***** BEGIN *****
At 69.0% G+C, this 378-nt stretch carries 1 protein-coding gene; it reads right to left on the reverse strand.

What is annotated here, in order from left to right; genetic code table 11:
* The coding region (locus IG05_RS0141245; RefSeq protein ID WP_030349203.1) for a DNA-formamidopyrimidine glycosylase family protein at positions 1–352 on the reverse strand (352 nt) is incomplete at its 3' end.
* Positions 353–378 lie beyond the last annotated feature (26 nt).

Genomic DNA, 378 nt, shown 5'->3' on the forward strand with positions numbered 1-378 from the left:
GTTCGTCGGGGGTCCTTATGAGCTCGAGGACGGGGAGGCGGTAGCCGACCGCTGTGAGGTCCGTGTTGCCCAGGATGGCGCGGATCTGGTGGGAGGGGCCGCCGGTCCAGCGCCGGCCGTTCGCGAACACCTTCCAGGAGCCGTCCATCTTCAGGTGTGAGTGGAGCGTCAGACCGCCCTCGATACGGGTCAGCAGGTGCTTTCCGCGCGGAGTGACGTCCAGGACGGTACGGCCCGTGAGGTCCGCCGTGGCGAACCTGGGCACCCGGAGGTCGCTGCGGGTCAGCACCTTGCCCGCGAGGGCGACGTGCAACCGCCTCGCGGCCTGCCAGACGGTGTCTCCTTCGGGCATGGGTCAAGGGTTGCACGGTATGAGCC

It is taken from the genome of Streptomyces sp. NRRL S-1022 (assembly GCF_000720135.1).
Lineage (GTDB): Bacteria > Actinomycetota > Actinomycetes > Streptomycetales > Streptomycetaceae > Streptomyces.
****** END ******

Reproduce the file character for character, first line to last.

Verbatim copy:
At 69.0% G+C, this 378-nt stretch carries 1 protein-coding gene; it reads right to left on the reverse strand.

What is annotated here, in order from left to right; genetic code table 11:
* The coding region (locus IG05_RS0141245; RefSeq protein ID WP_030349203.1) for a DNA-formamidopyrimidine glycosylase family protein at positions 1–352 on the reverse strand (352 nt) is incomplete at its 3' end.
* Positions 353–378 lie beyond the last annotated feature (26 nt).

Genomic DNA, 378 nt, shown 5'->3' on the forward strand with positions numbered 1-378 from the left:
GTTCGTCGGGGGTCCTTATGAGCTCGAGGACGGGGAGGCGGTAGCCGACCGCTGTGAGGTCCGTGTTGCCCAGGATGGCGCGGATCTGGTGGGAGGGGCCGCCGGTCCAGCGCCGGCCGTTCGCGAACACCTTCCAGGAGCCGTCCATCTTCAGGTGTGAGTGGAGCGTCAGACCGCCCTCGATACGGGTCAGCAGGTGCTTTCCGCGCGGAGTGACGTCCAGGACGGTACGGCCCGTGAGGTCCGCCGTGGCGAACCTGGGCACCCGGAGGTCGCTGCGGGTCAGCACCTTGCCCGCGAGGGCGACGTGCAACCGCCTCGCGGCCTGCCAGACGGTGTCTCCTTCGGGCATGGGTCAAGGGTTGCACGGTATGAGCC

It is taken from the genome of Streptomyces sp. NRRL S-1022 (assembly GCF_000720135.1).
Lineage (GTDB): Bacteria > Actinomycetota > Actinomycetes > Streptomycetales > Streptomycetaceae > Streptomyces.